Oscar-winning filmmaker Kevin Macdonald (One Day in September, The Last King of Scotland) did not set out to break news with Whitney, his heart-wrenching documentary about Whitney Houston that premiered at the Cannes Film Festival Wednesday. He wanted to scrub off the sad, tabloid narrative that debased the singer’s reputation in her final, drug-addicted years, to show how one of the greatest vocal talents of the 20th century—a sweet girl from Newark, New Jersey—self-destructed and died in 2012 at the age of 48 under tragic circumstances. But after watching hundreds of hours of private Houston footage—taken at home, on tour, and backstage—Macdonald began to be haunted by a sad suspicion.
“There was something very disturbed about her, because she was never comfortable in her own skin,” Macdonald told Vanity Fair on Wednesday. “She seemed kind of asexual in a strange way. She was a beautiful woman, but she was never particularly sexy. I’ve seen and done some filming with people who have suffered childhood sexual abuse, and there was just something about her manner that was reminiscent to me of that sort of shrinking—a lack of comfort in her own physicality that felt, maybe that is what it was.” Macdonald wasn’t positive that his hunch was right—but “shortly after thinking that, someone did tell me off the record about being told by Whitney about being abused, and it being one of the central reasons behind her self-torture. It took awhile for anyone to go on record about it, and eventually the family did.”
The bombshell is dropped about three-quarters of the way through Whitney—that both Houston and her half-brother, Gary, were allegedly molested as children by their cousin Dee Dee Warwick, the sister of Dionne Warwick and the niece of Houston’s mother, Cissy Houston, who died in 2008. Dee Dee and Dionne performed together as the Gospelaires in the 1950s and 1960s, sometimes singing with Cissy’s gospel group, the Drinkard Singers. Dee Dee went on to sing backup for Aretha Franklin and Wilson Pickett, and be nominated for two Grammy Awards. Cissy also sang backup for Franklin, in addition to Elvis Presley. When she was on tour, Cissy left Whitney, Gary, and their brother Michael for extended periods of time with relatives.
Asked about what led to his own addiction issues in the film, Gary tells Macdonald, “Being a child—being seven, eight, nine years old—and being molested by a female family member of mine. My mother and father were gone a lot, so we stayed with a lot of different people . . . four, five different families who took care of us.”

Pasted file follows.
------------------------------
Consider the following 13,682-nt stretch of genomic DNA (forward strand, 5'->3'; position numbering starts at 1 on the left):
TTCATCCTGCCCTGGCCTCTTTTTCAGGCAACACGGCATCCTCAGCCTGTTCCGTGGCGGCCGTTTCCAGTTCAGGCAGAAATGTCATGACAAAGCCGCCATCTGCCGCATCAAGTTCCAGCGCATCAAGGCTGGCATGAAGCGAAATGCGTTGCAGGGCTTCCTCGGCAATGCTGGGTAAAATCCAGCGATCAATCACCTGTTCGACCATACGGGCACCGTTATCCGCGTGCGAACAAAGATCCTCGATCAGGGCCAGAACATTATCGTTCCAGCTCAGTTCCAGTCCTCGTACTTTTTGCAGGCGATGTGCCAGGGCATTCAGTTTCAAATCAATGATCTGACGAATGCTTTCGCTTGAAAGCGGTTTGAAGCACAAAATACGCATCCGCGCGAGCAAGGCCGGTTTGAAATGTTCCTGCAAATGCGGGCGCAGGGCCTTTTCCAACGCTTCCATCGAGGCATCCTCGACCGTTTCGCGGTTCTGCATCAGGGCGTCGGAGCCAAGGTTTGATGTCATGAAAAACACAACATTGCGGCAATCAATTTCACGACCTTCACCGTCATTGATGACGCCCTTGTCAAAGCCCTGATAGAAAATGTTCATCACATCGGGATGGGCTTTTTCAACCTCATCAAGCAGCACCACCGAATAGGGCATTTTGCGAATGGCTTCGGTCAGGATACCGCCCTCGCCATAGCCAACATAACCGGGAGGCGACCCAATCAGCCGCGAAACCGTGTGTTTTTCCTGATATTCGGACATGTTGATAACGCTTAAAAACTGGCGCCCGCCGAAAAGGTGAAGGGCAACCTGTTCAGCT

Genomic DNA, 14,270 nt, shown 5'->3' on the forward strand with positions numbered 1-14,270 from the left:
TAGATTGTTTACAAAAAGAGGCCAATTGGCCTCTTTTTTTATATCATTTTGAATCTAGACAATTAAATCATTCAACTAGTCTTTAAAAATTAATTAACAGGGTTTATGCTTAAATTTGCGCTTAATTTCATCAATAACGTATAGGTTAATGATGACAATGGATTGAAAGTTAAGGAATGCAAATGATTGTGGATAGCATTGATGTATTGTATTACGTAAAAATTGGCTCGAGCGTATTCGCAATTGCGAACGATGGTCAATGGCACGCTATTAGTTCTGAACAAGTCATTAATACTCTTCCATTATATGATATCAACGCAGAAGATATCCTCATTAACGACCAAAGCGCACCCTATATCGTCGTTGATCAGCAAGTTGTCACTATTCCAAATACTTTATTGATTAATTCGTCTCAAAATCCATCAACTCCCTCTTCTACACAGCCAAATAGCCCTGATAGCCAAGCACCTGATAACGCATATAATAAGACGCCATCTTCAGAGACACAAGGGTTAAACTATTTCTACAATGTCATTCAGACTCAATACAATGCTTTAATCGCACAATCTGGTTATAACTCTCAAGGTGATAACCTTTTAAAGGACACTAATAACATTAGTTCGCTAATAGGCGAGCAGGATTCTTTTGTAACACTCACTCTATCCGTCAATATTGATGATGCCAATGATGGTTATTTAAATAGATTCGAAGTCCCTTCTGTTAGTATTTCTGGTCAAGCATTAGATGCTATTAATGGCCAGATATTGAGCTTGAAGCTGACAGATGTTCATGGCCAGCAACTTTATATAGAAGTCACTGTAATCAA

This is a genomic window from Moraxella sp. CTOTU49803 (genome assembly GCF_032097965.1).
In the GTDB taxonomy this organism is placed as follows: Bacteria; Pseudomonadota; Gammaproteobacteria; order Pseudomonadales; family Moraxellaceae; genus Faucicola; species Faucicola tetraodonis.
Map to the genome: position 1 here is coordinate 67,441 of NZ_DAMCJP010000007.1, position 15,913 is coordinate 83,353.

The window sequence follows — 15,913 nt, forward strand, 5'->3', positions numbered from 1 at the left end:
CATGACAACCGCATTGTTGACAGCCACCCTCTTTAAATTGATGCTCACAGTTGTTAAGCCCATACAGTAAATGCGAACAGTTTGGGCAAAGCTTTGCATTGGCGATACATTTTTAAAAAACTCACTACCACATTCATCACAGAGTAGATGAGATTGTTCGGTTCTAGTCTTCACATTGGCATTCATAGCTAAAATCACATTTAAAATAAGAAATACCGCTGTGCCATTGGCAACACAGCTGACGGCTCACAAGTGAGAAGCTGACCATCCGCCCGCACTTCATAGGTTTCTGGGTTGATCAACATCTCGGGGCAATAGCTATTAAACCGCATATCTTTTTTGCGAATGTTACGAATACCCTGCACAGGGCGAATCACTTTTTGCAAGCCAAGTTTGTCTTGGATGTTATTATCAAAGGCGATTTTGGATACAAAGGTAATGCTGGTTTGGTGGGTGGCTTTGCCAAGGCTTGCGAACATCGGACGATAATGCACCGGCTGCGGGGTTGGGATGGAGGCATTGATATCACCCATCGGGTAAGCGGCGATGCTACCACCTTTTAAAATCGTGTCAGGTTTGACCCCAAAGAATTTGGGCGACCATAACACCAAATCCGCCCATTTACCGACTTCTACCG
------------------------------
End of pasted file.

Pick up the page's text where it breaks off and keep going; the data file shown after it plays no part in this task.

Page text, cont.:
It wasn’t until two weeks before locking the edit on the documentary that Macdonald got on-the-record confirmation that Houston had also been abused.
“I finally managed to persuade Mary Jones, who was Whitney’s longtime assistant and probably knew her in her last years more than anybody, to talk [on-camera],” Macdonald said. “She talks about what Whitney felt and what effect it had on her. So we changed the whole cut at the very last minute. It was kind of a detective story to get that piece of information, which changed how I felt about Whitney and how I felt about the story.”
Macdonald re-edited the entire film to build to that revelation. In Jones’s emotional interview, she recalls a conversation she had with the late singer, during which Jones revealed that her sister had been molested as a child.
“[Houston] looked at me and said, ‘Mary, I was molested at a young age too. But it wasn’t by a man—it was a woman,’” recalls Jones in the film. “She had tears in her eyes. She says, ‘Mommy don’t know the things we went through.’ I said, ‘Have you ever told your mother?’ She says, ‘No.’ I said, ‘Well, maybe you need to tell her.’ She said, ‘No, my mother would hurt somebody if I told her who it was.’ She just had tears rolling down her face, and I just hugged her. I said, ‘One day when you get the nerve, you need to tell your mother. It will lift the burden off you.’”
Houston never spoke publicly about the alleged abuse—but, as Macdonald uncovers, she did drop clues about it. Asked in a press interview about what makes her angry, Houston responds with sudden, palpable rage: “Child abuse makes me angry . . . I hate to see kids . . . it bothers me that children, who are helpless, who depend on adults for security and love, it just bothers me. It makes me angry.” Houston also made a point to bring her daughter, Bobbi Kristina, on all of her international tours, rather than leave her daughter at home. She also urged Jones to bring her daughter along with them on trips.